ITUC Report Slams Gov’t for Abuse of Unions

The International Trade Union Confederation, which claims to represent 168 million workers in 153 countries and territories, slammed Cambodian police and government authorities in its annual report released Tuesday for abuses against union members and leaders.

The 2007 Annual Survey of Violations of Trade Union Rights cited 13 separate cases of abuses against Cambodian unions in 2006.

“Police attacks against protesting workers occurred on almost a monthly basis, with workers being injured at Parkview Garment, Franco Garment, Sportex Gar­ment, Luan Thai Garment, and Khuy Shing Garment, to name just a few,” the ITUC said in its report.

The report cited the disrupted 2006 May Day march, in which police set up roadblocks and briefly detained Free Trade Union President Chea Mony, as well as other violent acts against union workers.

Bright Sky Factory in particular is singled out as having some of the worst cases of violence against union workers. A strike at the factory on Oct 17 was violently disbursed by armed police, and one female worker from another factory in the same compound was seriously injured when she was shot in the back.

“Numerous other workers were injured when they were hit by police batons and rifle butts,” the report states.

The report also criticizes the criminal convictions of Born Samnang and Sok Sam Oeun, the two men serving 20-year prison sentences for the murder of Free Trade Union President Chea Vichea in 2004. The ITUC referred to the two jailed men, whom many believe to be innocent, as “scapegoats.”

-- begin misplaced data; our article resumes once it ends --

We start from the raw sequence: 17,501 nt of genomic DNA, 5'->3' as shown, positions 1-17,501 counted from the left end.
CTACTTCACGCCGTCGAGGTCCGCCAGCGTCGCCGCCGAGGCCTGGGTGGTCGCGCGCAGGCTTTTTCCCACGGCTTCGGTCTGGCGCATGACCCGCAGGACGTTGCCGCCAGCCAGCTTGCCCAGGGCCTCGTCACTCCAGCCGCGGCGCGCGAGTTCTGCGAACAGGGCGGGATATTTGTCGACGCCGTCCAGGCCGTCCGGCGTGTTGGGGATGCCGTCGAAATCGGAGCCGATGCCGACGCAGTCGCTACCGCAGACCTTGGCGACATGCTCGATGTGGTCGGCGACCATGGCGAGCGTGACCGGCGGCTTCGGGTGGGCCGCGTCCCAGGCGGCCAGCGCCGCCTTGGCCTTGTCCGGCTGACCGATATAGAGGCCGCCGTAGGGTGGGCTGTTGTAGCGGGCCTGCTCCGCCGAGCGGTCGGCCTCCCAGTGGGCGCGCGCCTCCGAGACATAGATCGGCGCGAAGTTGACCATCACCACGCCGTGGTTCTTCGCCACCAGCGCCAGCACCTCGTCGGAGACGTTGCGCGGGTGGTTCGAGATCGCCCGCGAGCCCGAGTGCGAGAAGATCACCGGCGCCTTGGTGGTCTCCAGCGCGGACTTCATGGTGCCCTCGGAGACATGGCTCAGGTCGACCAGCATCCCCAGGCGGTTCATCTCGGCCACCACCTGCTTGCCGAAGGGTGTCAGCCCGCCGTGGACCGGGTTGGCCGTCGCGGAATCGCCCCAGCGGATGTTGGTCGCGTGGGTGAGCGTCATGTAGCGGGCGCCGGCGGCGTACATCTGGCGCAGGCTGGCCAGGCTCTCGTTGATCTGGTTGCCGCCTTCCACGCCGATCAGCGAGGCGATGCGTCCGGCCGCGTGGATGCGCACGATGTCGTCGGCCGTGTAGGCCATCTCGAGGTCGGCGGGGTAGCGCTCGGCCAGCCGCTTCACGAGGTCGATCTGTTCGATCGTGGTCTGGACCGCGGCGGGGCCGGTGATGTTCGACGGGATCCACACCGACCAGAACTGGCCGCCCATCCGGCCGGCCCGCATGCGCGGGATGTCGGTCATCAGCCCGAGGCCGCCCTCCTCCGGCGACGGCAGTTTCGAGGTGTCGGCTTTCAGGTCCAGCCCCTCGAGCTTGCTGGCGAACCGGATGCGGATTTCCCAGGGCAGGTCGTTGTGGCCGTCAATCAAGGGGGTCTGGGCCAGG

The killing of Hy Vuthy, leader of the FTU at the Suntex garment factory, who was gunned down on Feb 24, is mentioned in the report, but not elaborated on as the incident occurred in 2007.

“There has been no let up in the anti-union repression during 2007, as witnessed with the murder…of Hy Vuthy,” the report states, adding that it was the third murder of an FTU representative since the assassination of Chea Vichea in 2004. FTU factory representative Ros Sovannareth was gunned down in May 2004.

Lieutenant General Khieu Sopheak, spokesman for the Interior Ministry, said he was not concerned by the report and suggested that the fact that unions are able to voice their complaints to organizations such as the ITUC is proof that things are not as bad in Cambodia as some claim.

“The louder the voice of the trade union towards the government, that shows the unions are enjoying more freedom of ex­pression and human rights,” he said Tuesday.

Ken Loo, secretary-general for the Garment Manufacturers As­sociation in Cambodia, declined to comment on the report as he had not read it, but said that disputes between unions and factories are commonplace throughout the world.

“Both sides are always complaining that the other side is not playing by the rules,” he said.

John Ritchotte, chief technical adviser for the International Labor Organization in Cambo­dia, said that violence towards union members needs to be taken seriously.

“It’s a problem for the country’s image,” he said.

Minister of Labor Vong Sauth and Secretary of State Othsman Hassan declined comment and referred questions to Secretary of State Oum Mean who also de­clin­ed to comment as he had not yet seen the report.

  (Additional reporting by Yun Samean)

 

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